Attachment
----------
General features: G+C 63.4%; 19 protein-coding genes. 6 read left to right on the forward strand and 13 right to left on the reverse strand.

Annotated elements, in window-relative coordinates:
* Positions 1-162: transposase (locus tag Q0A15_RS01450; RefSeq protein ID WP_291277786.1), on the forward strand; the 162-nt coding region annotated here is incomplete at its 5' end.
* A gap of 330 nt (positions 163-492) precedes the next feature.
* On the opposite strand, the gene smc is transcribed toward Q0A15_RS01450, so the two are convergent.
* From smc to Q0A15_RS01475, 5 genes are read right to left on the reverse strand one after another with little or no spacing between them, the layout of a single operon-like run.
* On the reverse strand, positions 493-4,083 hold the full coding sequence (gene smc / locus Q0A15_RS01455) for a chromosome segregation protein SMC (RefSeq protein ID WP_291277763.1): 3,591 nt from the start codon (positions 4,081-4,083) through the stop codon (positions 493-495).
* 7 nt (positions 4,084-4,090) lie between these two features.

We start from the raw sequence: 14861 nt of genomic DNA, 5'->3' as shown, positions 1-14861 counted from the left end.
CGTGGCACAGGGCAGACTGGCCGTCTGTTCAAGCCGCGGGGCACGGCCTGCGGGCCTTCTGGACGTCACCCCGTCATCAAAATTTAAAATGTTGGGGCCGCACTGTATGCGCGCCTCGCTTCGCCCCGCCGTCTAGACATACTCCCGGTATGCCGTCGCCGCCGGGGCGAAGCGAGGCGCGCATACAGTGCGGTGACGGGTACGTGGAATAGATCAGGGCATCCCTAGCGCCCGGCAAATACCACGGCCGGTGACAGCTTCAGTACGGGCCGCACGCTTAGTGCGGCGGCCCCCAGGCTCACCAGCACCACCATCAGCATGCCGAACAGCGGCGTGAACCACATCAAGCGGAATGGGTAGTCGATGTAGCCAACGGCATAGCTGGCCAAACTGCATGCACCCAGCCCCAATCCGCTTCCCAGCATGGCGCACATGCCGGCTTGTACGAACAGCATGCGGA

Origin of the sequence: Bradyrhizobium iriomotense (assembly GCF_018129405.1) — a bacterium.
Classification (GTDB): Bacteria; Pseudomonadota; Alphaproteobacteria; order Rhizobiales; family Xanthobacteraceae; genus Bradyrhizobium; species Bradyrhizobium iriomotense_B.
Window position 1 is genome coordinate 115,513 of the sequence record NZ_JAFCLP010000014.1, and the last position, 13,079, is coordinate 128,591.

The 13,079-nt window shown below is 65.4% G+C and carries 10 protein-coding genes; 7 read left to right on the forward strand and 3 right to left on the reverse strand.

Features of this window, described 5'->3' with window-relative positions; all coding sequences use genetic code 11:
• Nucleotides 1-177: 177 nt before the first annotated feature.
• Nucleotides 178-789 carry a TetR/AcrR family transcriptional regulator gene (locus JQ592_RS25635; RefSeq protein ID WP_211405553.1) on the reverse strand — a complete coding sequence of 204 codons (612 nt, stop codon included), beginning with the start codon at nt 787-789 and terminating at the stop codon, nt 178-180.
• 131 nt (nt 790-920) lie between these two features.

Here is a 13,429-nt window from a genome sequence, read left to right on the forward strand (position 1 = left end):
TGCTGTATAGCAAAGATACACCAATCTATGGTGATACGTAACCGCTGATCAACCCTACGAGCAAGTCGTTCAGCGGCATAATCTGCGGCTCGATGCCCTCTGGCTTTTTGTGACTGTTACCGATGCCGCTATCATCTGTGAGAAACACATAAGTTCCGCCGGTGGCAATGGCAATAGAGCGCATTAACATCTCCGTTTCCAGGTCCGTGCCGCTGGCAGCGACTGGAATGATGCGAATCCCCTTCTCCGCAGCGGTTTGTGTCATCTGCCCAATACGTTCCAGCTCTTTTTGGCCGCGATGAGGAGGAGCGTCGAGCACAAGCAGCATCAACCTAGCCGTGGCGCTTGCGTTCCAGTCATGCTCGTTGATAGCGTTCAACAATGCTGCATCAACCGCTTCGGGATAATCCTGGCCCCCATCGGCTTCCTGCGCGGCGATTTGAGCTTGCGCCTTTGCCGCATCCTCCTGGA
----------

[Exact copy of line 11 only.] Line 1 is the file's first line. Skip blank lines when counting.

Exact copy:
Origin of the sequence: Bradyrhizobium iriomotense (assembly GCF_018129405.1) — a bacterium.